Rising superintendents agree: collaboration is key

It’s an exciting time to be a school leader.

New classroom innovations, emerging forms of community engagement, and legislative changes, such as the Every Student Succeeds Act (ESSA), have school leaders looking to the future.

To stay competitive, every school leader needs to be innovative, adaptable, and quick-thinking. Technology has a role to play. But it isn’t the only factor in the drive for change. In many cases, the impetus for innovation will come beyond the classroom—in the relationships that school leaders keep with their school community.

To encourage forward-thinking leadership, the National School Public Relations Association (NSPRA) is honoring 25 Superintendents to Watch. To be named among this prestigious list of up-and-comers, candidates must be five years or fewer into their journey as a school superintendent and demonstrate an ability to use traditional and new communications in innovative ways.

Here’s a look at some of the school leaders on this year’s watch-list.

Dr. Ehren Jarrett, Rockford Public School District #205, Rockford, Ill.
Dr. Ehren Jarrett embraces the power of collaboration to increase school attendance, reduce transportation and facilities costs, and improve teacher and school district relations in the 28,000-student district northwest of Chicago. To Jarrett, there is no success without community.

“None of this can be done until we are ready to collaborate,” he told attendees at a Rockford Chamber of Commerce Luncheon in 2014. “We have to reject the leader-follower model. We have to pull leadership out of everybody to get great things to happen.”

Jarrett says collaboration comes in many forms—and not just among staff. True collaboration means engaging your community, be it parents, students, or others, to make smarter decisions. And it means partnering with local businesses and foundations to push programs forward. Just last month, the Joyce Foundation chose Rockford as a regional partner to expand access to high-quality college and career training, a sign that Jarrett’s emphasis on collaboration continues to pay dividends for the district.

Dr. Michael Lubelfeld, Deerfield Public Schools District, 109 Deerfield, Ill.
Dr. Michael Lubelfeld is another school leader who leverages partnerships to help his district innovate. Writes Lubelfeld on his district blog, “innovation has many forms,” including the school district’s ability to engage its community.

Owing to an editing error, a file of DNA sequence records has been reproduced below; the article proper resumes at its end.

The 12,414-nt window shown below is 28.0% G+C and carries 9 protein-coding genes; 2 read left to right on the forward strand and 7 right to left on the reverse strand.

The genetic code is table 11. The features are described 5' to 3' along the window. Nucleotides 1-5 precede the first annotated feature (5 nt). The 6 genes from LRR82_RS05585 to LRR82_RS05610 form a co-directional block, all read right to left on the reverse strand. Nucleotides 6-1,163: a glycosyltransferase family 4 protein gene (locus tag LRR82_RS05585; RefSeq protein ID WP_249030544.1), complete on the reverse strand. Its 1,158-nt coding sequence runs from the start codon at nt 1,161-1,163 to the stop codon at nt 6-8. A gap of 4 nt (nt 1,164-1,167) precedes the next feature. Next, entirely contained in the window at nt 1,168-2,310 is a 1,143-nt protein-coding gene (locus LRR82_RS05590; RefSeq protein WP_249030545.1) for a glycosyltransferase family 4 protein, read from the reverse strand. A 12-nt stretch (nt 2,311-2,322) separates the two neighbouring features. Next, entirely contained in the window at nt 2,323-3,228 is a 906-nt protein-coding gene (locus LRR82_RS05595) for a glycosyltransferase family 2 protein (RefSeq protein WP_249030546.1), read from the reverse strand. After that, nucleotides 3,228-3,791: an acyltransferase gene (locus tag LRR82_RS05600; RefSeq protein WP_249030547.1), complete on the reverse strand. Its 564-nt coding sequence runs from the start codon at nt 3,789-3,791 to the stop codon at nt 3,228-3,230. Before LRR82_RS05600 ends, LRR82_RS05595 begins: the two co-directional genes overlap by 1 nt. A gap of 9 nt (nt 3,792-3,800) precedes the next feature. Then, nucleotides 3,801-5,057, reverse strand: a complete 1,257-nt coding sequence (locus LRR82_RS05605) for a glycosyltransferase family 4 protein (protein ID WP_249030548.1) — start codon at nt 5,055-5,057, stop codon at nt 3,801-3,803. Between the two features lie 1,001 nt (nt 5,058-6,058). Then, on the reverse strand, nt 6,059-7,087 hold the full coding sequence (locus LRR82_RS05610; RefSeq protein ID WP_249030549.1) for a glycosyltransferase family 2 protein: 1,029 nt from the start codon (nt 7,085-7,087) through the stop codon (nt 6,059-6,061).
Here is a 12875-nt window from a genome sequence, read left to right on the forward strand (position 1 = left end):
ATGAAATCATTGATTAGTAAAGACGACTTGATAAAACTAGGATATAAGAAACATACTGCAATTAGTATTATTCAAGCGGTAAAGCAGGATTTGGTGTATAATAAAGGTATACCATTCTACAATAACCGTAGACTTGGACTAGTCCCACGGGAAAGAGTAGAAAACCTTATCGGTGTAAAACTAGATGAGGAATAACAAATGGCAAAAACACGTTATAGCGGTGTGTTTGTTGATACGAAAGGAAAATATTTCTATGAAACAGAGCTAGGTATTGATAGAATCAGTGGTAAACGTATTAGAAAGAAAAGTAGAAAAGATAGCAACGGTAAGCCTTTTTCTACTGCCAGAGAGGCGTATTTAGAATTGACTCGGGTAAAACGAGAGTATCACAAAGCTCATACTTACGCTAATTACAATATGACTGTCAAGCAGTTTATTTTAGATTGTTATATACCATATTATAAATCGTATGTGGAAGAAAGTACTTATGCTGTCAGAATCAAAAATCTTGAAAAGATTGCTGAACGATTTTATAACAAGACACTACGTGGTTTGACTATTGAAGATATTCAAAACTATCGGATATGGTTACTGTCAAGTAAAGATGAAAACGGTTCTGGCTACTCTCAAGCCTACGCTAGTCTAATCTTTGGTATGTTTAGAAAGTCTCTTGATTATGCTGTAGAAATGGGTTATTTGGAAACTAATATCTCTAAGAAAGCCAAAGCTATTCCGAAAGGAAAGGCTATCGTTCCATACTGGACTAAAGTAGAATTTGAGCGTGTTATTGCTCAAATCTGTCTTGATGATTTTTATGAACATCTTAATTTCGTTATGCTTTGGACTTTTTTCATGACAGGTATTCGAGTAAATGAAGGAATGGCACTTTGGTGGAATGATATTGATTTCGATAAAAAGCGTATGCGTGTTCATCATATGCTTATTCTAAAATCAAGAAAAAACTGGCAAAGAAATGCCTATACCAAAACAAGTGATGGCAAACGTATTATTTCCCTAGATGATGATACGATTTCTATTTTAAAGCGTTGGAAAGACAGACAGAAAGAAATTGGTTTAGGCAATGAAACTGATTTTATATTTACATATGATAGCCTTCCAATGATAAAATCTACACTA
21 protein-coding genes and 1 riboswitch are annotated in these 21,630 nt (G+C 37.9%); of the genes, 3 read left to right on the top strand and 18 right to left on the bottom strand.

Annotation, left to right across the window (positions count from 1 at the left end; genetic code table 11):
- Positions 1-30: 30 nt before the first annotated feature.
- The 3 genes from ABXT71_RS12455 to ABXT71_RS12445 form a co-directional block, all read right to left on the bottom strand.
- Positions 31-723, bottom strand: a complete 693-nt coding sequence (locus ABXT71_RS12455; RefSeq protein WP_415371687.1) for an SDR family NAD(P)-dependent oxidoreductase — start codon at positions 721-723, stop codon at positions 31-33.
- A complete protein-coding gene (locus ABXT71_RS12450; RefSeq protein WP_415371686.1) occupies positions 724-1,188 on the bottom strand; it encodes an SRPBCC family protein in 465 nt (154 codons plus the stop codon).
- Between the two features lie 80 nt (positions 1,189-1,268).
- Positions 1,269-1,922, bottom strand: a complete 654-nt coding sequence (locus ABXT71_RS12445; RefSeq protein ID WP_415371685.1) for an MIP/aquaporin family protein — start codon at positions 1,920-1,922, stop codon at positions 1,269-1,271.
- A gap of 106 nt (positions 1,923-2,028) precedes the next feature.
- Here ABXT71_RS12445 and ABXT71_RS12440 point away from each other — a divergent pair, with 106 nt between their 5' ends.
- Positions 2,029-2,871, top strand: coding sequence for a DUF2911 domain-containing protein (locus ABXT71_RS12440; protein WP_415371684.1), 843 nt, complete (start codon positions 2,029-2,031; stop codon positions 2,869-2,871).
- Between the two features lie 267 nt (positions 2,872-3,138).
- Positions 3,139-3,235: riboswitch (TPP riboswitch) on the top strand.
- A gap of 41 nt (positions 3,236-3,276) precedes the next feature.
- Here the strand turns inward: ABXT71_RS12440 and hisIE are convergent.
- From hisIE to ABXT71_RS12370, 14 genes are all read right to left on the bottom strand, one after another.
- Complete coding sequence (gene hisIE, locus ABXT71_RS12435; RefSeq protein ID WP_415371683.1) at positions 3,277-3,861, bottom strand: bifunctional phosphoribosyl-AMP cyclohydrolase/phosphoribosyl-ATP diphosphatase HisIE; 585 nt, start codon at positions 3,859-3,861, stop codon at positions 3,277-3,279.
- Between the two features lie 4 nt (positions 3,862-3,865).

Lubelfeld and his team recently launched a 24-7 listening solution called Let’s Talk! to ensure that every person in the district has a way to provide feedback on critical district issues. School leaders use the information they receive from those conversations to make more informed decisions.

Lubelfeld also uses social media to engage his community. For instance, he is co-manager of the Twitter hashtag #suptchat, which allows K12 superintendents to find inspiration from colleagues across the country. For more on Lubelfeld’s work with social media, download The School Leader’s Definitive Guide to Navigating Social Media.

Dr. Jamie Wilson, Denton Independent School District, Denton, Texas
Dr. Jamie Wilson is a huge proponent of throwing the rule book out the window and dreaming big. But it’s not his dreams he prioritizes, it’s his community’s.

In 2015, Wilson and his team undertook a massive survey project to better understand the needs of the community. That result was What We Value, a comprehensive report detailing strict parameters by which the district’s schools are accountable to the people they serve.

As Wilson writes in the report: “Through this self-examination and measurement, we hope to create a swell of powerful momentum of continual improvement. We may come from a multitude of backgrounds and experiences, we can all come together in support of our community’s most valuable resource—the education of our children.”

Impressed yet? Check out NSPRA’s full list for more inspiring stories of school leaders committed to community collaboration.

Have any innovative ideas for how to engage your community? Tell us in the comments.  

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